S.Africa taps patent pool for neglected diseases

* Government is first to use industry-backed patent pool

* Aim is to develop low cost drugs for TB, malaria

By Julie Steenhuysen

CHICAGO, May 5 (BestGrowthStock) – South Africa will use a new
“patent pool” to work on new drugs for tuberculosis and
malaria, making it the first government to take advantage of
the industry-led idea.

The pool aims to speed development of drugs for neglected
tropical diseases by freely sharing patented information owned
by drug companies and academic institutions.

Mamphela Ramphele, chairwoman of the South African
Technology Innovation Agency, said on Wednesday her agency
will use the patents and know-how provided through the pool set
up last year by GlaxoSmithKline (GSK.L: ).

The pool contains more than 2,300 patents that are
available for use by industry, non-profit groups and academic
researchers to develop new medicines for malaria, cholera and
more than a dozen other diseases.

“TB is a devastating disease for the people of South
Africa, particularly with the compromised immune status of many
South Africans because of HIV-AIDS. We are extremely anxious to
be able to produce new drugs to address this disease,” Ramphele
told reporters at the Biotechnology Industry Organization
convention in Chicago.

She said 1,500 people die of TB every day in South Africa,
where 200,000 people are infected with HIV.

“This patent pool is an enormous boost for us to have a
significant impact in South Africa,” said Ramphele.

Her agency will coordinate and nurture drug development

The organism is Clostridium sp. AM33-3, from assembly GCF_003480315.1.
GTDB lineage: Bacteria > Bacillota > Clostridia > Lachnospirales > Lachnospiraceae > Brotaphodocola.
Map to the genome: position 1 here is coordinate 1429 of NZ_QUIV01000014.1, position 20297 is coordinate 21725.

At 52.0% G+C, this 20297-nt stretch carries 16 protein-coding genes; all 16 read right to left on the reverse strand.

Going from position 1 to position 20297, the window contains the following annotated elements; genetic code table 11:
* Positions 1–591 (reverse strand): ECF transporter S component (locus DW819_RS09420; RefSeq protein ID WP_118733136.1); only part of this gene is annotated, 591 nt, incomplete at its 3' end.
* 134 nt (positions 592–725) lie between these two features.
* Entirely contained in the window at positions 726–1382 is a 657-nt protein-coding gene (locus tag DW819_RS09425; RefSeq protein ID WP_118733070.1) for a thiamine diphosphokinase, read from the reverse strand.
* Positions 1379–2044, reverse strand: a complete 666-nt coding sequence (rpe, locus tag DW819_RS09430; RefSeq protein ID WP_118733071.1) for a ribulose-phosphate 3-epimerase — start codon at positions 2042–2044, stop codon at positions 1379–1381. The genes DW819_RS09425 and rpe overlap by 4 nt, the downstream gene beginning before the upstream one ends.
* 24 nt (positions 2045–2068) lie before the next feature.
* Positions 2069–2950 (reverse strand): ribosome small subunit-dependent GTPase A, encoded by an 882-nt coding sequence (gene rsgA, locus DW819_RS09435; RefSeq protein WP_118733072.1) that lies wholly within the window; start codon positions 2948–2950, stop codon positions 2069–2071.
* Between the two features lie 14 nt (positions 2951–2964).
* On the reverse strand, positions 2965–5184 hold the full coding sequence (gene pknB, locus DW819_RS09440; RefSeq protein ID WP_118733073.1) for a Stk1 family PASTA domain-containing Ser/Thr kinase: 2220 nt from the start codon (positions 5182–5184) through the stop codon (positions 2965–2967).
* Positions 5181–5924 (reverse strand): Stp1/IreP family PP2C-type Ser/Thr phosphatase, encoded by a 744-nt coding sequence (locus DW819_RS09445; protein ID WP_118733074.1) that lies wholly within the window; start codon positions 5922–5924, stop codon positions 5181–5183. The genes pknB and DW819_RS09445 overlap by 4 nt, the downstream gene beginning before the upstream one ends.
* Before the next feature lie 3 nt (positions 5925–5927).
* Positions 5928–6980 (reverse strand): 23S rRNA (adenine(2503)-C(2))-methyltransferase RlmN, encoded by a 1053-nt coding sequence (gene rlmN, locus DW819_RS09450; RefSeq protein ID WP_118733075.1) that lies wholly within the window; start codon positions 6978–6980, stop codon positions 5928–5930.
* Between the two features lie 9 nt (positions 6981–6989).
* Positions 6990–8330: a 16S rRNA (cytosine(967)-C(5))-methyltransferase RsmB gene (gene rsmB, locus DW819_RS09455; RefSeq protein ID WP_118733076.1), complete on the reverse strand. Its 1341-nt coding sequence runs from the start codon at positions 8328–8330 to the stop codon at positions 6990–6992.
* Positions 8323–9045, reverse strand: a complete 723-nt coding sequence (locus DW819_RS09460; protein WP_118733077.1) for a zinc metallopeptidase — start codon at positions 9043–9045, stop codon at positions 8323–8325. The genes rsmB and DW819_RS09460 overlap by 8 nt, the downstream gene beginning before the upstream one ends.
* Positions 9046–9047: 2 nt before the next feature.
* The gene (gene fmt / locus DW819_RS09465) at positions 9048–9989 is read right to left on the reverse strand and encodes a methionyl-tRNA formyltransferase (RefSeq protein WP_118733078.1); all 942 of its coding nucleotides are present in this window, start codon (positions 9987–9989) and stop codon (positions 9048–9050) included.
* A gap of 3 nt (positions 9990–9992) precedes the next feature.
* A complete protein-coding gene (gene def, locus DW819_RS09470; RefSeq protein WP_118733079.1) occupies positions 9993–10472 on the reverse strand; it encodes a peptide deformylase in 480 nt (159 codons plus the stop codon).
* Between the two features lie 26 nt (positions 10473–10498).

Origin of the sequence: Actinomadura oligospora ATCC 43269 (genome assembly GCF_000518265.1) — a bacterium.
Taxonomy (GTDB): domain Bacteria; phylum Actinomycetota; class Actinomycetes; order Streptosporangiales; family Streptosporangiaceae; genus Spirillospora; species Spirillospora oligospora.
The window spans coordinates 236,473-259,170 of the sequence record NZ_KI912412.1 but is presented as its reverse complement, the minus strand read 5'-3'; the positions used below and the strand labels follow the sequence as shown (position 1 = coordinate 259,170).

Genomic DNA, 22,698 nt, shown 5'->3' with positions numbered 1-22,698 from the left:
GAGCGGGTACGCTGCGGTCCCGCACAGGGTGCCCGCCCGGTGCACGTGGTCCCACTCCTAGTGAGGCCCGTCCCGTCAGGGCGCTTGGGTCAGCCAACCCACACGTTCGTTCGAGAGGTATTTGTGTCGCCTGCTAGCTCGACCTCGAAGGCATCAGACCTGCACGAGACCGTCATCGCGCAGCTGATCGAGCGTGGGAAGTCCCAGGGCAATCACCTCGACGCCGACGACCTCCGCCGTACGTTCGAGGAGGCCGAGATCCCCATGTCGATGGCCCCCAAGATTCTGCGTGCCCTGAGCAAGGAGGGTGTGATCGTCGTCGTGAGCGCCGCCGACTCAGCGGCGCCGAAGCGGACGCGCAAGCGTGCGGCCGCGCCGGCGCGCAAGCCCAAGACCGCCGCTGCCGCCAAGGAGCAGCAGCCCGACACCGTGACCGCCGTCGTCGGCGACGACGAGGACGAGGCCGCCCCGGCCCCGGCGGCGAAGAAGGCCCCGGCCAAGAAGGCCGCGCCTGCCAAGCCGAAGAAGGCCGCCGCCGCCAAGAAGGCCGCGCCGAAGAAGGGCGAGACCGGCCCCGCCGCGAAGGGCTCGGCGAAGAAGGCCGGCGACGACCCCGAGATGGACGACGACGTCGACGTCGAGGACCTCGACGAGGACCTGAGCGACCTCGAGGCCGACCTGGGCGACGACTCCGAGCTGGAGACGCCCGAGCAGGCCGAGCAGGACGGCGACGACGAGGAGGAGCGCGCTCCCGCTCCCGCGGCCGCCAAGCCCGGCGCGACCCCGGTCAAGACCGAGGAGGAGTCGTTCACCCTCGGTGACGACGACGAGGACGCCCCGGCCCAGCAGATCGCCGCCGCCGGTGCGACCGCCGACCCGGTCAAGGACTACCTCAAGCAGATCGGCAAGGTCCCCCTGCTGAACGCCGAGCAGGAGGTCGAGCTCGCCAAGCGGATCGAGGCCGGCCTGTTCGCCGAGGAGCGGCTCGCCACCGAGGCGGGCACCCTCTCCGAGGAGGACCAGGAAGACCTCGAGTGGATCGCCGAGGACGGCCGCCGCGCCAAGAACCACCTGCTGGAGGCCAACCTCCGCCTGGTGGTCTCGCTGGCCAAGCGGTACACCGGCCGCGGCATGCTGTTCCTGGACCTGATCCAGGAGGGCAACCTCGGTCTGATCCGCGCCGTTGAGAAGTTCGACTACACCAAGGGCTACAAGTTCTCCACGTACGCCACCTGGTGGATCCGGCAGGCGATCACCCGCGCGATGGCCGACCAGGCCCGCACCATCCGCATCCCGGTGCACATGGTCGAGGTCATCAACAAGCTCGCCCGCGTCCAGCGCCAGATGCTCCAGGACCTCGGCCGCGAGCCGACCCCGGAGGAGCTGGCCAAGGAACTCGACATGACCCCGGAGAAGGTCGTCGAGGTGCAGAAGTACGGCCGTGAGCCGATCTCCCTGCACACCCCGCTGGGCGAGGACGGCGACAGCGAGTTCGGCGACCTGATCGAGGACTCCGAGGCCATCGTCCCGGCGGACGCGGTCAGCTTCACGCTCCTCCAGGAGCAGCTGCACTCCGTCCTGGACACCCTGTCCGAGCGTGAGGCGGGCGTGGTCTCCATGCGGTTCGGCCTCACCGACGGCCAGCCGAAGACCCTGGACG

among local companies, including the South African firm iThemba
Pharmaceuticals, which has already announced plans to use the
pool to do research into new TB drugs.

The pool now includes patents and other resources from
Alnylam Pharmaceuticals (ALNY.O: ), the Emory Institute for Drug
Discovery, and the Massachusetts Institute of Technology, which
on Wednesday said it would contribute to the pool.

The measures are targeted at 50 nations considered the
world’s least developed, many in Africa.


Melinda Moree, chief executive of BIO Ventures for Global
Health, which runs the effort, says the pool not only provides
free use of patents, but also know-how and expertise.

“Frankly, expertise and know-how are often some of the more
valuable aspects of drug development, and also things that
companies don’t usually share,” she said in an interview.

“This pool has both of these things (patents and
expertise), which I think makes it fairly unusual.”

Moree said other large drug companies are interested in
signing up to the pool, but would not name them. The pool
contains patents for compounds that have a potential to be
developed into drugs.

“The entire premise of the pool is really about opening up
the innovation process around drug development for neglected
disease. Millions of people are suffering from them every day.
Drug development has lacked. Tens of millions of people are too
poor to pay for the drugs,” Moree told the briefing.

“This is really a step on the part of industry to try a new
model around one of the things that has sparked contentious
debate around intellectual property,” she said.

Pharmaceutical companies have drawn fire for fiercely
backing patents that blocked cheaper competitors, even in the
poorest countries, where brand-name medicines were

Glaxo and others have responded by selling AIDS drugs in
certain areas without a profit and offering licenses to generic
makers. [ID:nLE670439] [ID:nLG185293]

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(Additional reporting by Kate Kelland in London; Editing by
Maggie Fox and Cynthia Osterman)

S.Africa taps patent pool for neglected diseases